The named executor of a will is responsible for carrying out the wishes of the deceased and managing their estate. However, there may be instances where the executor doesn’t fulfill their duties properly, leading the beneficiaries to consider taking legal action.
Here are situations where it may be appropriate to sue an executor:
1. Mismanagement of assets
It is the executor’s responsibility to manage the assets of the estate soberly. However, if the executor is found to be mismanaging assets or using them for their own benefit, you may consider taking legal action to get them removed as executor.
2. Failure to distribute assets
When an executor is named in a will, it is their responsibility to distribute the estate’s assets according to the will’s terms. This may include distributing money, property and other assets to the beneficiaries named in the estate planning documents. However, you may consider taking legal action if the executor goes against the terms of the will.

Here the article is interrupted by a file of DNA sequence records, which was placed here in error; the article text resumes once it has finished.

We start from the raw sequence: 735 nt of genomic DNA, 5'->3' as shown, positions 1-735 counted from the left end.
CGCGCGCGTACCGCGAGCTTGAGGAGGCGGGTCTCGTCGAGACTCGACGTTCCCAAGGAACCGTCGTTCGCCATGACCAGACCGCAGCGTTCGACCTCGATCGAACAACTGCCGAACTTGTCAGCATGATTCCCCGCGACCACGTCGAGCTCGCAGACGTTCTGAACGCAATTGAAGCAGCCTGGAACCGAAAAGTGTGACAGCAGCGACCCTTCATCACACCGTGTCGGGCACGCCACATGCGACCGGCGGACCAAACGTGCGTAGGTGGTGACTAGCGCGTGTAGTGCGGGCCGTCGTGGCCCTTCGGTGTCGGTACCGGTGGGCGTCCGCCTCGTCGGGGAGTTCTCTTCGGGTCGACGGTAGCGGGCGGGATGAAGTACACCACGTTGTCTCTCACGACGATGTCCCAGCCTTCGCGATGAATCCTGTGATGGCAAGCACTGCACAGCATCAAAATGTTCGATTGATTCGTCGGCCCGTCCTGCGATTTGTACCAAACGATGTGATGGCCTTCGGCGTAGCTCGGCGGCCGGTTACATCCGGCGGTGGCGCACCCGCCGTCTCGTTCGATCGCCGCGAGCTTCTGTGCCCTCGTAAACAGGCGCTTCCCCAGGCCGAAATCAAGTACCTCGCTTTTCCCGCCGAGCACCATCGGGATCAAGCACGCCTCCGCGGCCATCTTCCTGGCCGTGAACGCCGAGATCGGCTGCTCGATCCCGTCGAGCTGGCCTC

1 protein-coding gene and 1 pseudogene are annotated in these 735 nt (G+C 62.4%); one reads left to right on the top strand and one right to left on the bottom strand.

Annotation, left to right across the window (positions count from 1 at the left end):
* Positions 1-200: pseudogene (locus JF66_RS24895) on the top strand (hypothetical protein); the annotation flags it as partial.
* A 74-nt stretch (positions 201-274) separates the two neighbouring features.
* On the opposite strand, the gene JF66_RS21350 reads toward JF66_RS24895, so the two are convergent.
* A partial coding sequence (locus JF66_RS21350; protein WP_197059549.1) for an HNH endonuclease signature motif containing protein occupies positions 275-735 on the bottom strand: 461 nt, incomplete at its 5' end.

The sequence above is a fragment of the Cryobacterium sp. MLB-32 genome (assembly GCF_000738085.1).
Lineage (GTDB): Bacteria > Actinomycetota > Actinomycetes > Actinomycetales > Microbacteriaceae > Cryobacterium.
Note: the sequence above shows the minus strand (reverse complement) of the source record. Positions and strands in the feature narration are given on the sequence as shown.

3. Conflict of interest
An executor must act in the best interests of the beneficiaries and the estate. If the executor is a beneficiary or places their personal interests above those of other beneficiaries, then you can sue them.
4. Fraud or wrongdoing
If the executor is found to be committing fraud or engaging in other illegal activities, beneficiaries may consider taking legal action.
If you are a beneficiary and believe that the executor of an estate is not fulfilling their duties properly, you need to take legal action against them. This means filing a lawsuit in probate court. The court will then review the case and decide on the matter.
Don’t let an irresponsible executor get away with mismanaging an estate or acting against your interests as a beneficiary. You can hold an executor accountable and ensure that the wishes of the deceased are carried out properly.